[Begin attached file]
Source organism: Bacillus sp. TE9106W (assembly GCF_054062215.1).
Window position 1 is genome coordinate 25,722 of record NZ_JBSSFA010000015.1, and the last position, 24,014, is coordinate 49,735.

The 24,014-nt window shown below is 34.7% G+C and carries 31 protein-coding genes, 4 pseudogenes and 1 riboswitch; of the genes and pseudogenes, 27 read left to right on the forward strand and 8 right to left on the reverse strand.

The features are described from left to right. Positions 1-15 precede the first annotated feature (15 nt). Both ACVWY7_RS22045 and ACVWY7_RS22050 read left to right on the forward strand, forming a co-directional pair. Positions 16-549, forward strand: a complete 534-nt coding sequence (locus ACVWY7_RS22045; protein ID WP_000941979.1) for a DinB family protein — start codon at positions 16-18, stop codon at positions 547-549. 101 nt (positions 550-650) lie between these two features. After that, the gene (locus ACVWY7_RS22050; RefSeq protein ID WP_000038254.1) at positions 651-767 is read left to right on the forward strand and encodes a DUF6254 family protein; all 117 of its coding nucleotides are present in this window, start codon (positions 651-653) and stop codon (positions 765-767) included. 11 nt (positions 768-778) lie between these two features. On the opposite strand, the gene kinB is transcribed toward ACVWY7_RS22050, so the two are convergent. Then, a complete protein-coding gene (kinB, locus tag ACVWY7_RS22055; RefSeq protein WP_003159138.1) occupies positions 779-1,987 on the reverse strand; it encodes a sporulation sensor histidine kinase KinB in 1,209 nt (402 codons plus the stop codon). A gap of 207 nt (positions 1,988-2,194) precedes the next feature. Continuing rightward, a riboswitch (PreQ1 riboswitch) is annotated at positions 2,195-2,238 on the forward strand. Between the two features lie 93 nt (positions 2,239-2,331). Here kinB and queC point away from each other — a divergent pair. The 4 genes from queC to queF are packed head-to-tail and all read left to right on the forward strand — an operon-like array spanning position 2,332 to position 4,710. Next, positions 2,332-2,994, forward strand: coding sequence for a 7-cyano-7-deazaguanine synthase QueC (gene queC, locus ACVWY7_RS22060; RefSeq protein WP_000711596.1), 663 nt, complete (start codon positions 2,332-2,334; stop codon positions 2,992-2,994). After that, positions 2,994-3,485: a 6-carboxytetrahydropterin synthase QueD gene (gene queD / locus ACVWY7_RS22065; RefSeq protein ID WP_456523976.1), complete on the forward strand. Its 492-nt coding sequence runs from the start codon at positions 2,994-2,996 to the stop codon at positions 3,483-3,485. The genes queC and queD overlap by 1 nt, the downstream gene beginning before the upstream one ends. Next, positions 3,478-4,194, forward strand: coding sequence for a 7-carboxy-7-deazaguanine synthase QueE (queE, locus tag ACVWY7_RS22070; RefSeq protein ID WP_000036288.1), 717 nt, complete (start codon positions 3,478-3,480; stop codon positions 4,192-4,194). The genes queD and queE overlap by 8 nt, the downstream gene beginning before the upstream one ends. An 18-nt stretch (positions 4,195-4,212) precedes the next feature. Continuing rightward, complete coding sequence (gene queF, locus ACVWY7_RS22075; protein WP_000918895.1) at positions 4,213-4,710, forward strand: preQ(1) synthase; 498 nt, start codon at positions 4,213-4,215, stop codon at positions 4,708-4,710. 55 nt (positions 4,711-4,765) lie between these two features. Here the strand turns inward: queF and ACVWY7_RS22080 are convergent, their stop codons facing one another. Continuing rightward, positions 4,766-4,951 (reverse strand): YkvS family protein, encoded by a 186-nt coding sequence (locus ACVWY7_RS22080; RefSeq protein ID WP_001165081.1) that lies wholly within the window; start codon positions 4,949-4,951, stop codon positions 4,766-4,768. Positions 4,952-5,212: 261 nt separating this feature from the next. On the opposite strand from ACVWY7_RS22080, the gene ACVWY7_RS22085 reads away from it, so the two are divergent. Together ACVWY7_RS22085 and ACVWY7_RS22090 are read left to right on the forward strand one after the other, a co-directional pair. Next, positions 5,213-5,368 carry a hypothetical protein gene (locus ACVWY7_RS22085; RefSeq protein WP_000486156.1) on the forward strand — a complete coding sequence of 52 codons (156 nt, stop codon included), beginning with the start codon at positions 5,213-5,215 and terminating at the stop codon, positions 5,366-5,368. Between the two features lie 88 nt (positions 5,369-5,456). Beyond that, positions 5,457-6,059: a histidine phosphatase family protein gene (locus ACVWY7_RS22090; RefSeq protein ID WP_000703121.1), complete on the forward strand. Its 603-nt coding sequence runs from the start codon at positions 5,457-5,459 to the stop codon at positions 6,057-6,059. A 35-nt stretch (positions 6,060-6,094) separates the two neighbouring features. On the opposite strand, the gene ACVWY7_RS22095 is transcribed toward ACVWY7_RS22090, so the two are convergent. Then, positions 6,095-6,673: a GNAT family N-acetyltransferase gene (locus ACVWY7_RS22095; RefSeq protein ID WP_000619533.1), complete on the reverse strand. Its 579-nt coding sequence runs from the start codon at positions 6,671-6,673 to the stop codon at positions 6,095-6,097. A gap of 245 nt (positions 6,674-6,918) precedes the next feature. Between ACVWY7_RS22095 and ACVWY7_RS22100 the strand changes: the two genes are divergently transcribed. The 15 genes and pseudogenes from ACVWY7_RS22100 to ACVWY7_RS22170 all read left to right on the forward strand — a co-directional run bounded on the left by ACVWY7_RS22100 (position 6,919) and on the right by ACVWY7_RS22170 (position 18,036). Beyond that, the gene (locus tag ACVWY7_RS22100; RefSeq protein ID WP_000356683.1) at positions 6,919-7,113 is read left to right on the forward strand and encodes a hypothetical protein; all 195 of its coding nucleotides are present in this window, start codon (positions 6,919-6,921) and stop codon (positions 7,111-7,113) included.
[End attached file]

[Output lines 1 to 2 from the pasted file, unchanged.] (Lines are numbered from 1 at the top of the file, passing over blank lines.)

Source organism: Bacillus sp. TE9106W (assembly GCF_054062215.1).
Window position 1 is genome coordinate 25,722 of record NZ_JBSSFA010000015.1, and the last position, 24,014, is coordinate 49,735.